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Ouazzane & Moulay-Idriss

Monday, January 7, 2013

One thing I’m learning about northern Moroccan towns is that they tend to sit high up on a hillside. What’s even worse from a cyclist’s point of view is you usually end up climbing to leave!

The road out of Chefchaouen.

However the road to Ouazzane was some of the best cycling I have ever done, through beautiful scenery and gently rolling hills. The road surface was in general pretty good and I didn’t allow vehicles to bully me into riding on the rough verges, only occasionally annoying the odd motorist in a hurry.

Beautiful scenery and a good road – sheer bliss.

The landscape was changing dramatically to open farmland very reminiscent of what I cycled through in northern France, but here it was a much lusher green. I found the local farmers very friendly, always ready with a wave and as I pulled into the roadside cafe’s for a mint tea or coffee, they were usually a pretty friendly bunch too. Very different from the busy towns, where it was hard to avoid being wary of someone approaching you.

One of the roadside cafe’s, where the locals were happy to be in the picture.

Today was a relatively short day of cycling (66 km) so I arrived in Ouazzane mid-afternoon, with plenty of time to have a look around. Lonely Planet lists this as an ‘authentic’ Moroccan town and for the life of me I can’t work out what that means. If ‘authentic’ is very run down and pretty grubby, then that’s what I found. To be honest I was very underwhelmed and the only plus was there were no touts about and I found a cafe with wifi. I pitched up for the night ready to move on in the morning.

I made an early start for Moulay-Idriss as this was a longer day of cycling, at 95 km and I had decided I would take a cheap hotel room when I got there. It was tough going, as the rolling hills had now turned into stiff climbs (in total I did 1183 m of climbing) and the landscape was changing back to trees and orchards along the roadside. I passed many people on donkeys carrying their wares, but I was mindful not to point a camera at them (this is a big no-no unless you get permission) until I sighted Moulay-Idriss in the distance and a donkey coming towards me. I dropped the camera to waist height, sneakily pressing the shutter as I freewheeled down hill and was amazed I got a half decent picture ->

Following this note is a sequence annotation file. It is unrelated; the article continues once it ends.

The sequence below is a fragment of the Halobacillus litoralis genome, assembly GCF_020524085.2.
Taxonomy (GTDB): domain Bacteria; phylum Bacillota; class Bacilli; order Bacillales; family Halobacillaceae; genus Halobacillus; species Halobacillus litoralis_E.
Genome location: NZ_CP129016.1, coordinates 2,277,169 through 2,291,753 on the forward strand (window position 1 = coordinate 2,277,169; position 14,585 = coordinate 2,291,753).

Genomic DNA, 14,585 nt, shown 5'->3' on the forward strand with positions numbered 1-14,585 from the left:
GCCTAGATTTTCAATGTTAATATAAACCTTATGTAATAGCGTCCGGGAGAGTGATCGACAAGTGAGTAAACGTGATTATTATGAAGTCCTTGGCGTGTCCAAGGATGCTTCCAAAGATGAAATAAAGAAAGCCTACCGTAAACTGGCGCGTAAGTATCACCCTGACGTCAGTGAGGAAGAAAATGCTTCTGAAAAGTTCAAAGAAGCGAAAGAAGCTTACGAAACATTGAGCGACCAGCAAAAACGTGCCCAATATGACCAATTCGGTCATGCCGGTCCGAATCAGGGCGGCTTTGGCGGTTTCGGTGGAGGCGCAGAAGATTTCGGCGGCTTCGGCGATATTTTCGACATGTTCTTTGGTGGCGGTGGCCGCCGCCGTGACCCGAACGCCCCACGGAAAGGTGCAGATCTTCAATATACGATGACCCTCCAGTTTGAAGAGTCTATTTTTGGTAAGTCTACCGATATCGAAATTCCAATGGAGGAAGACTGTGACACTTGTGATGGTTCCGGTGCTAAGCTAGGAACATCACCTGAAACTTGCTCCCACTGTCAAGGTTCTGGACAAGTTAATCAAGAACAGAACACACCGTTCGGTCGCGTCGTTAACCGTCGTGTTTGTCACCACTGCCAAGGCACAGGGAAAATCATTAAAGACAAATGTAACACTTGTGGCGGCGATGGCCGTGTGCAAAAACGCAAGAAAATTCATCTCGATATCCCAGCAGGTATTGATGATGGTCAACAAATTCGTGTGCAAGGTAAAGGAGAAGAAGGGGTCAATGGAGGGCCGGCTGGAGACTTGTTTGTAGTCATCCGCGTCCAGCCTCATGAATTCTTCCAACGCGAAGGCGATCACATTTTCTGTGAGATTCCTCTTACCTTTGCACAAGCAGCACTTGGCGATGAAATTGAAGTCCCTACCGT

Moulay-Idriss on the hillside.

By the time I arrived at the turn-off and the climb up to the town, I was pretty exhausted and the sun was beginning to drop over the horizon (the picture below was taken the next day as I cycled down the same road!).

A closer view of Moulay-Idress.

Finding the only hotel on the main street was pretty easy, but getting the bike up the steps into it wasn’t and as soon as I got to my room, I showered and cooked my evening meal, then flopped into bed. I would have plenty of time in the morning to look around the town, as tomorrow was an easy day.

Breakfast was included with the hotel and was very much enjoyed. More so than Moulay-Idriss itself, which was very similar to Ouazzane, very run down and for me, not much to enjoy. On the way here just 2 km up the road I had passed Volubilis, the Roman ruins site and it had always been my plan to go back and visit. This visit more than made up for the disappointment of Moulay and you can see the spectacular pictures in my next post…



Tuesday, January 8, 2013 at 11:36 am

Brilliant, Derek. You should be employed as a travel writer! I am really enjoying “travelling” with you. God bless you and keep you safe.

Tuesday, January 8, 2013 at 5:13 pm

For your next update I would like to challenge you to be IN one of your photos, whilst riding! Oh yeah, and a nice background too please 🙂

    Tuesday, January 8, 2013 at 6:45 pm

    That’s not easy to do when you are solo, but I’ll see if I can manage it after the Volubilis update.

    ps – can we know who you are please?

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